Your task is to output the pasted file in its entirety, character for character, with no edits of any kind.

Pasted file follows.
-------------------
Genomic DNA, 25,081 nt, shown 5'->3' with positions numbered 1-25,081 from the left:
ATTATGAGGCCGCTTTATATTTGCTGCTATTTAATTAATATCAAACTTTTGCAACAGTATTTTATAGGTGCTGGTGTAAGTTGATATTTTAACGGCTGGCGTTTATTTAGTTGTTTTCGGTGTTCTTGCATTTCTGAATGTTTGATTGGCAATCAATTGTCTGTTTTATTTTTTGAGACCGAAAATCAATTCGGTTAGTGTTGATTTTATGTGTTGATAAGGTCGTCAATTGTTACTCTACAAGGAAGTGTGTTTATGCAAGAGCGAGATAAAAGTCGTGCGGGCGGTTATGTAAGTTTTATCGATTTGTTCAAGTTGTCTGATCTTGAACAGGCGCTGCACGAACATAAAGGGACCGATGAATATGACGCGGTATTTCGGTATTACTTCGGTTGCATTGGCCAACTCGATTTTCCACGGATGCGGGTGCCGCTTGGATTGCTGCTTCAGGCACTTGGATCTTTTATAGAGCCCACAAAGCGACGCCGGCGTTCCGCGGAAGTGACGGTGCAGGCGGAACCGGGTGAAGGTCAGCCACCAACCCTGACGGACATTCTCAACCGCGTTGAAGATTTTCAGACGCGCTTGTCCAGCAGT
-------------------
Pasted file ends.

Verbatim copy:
Genomic DNA, 25,081 nt, shown 5'->3' with positions numbered 1-25,081 from the left:
ATTATGAGGCCGCTTTATATTTGCTGCTATTTAATTAATATCAAACTTTTGCAACAGTATTTTATAGGTGCTGGTGTAAGTTGATATTTTAACGGCTGGCGTTTATTTAGTTGTTTTCGGTGTTCTTGCATTTCTGAATGTTTGATTGGCAATCAATTGTCTGTTTTATTTTTTGAGACCGAAAATCAATTCGGTTAGTGTTGATTTTATGTGTTGATAAGGTCGTCAATTGTTACTCTACAAGGAAGTGTGTTTATGCAAGAGCGAGATAAAAGTCGTGCGGGCGGTTATGTAAGTTTTATCGATTTGTTCAAGTTGTCTGATCTTGAACAGGCGCTGCACGAACATAAAGGGACCGATGAATATGACGCGGTATTTCGGTATTACTTCGGTTGCATTGGCCAACTCGATTTTCCACGGATGCGGGTGCCGCTTGGATTGCTGCTTCAGGCACTTGGATCTTTTATAGAGCCCACAAAGCGACGCCGGCGTTCCGCGGAAGTGACGGTGCAGGCGGAACCGGGTGAAGGTCAGCCACCAACCCTGACGGACATTCTCAACCGCGTTGAAGATTTTCAGACGCGCTTGTCCAGCAGT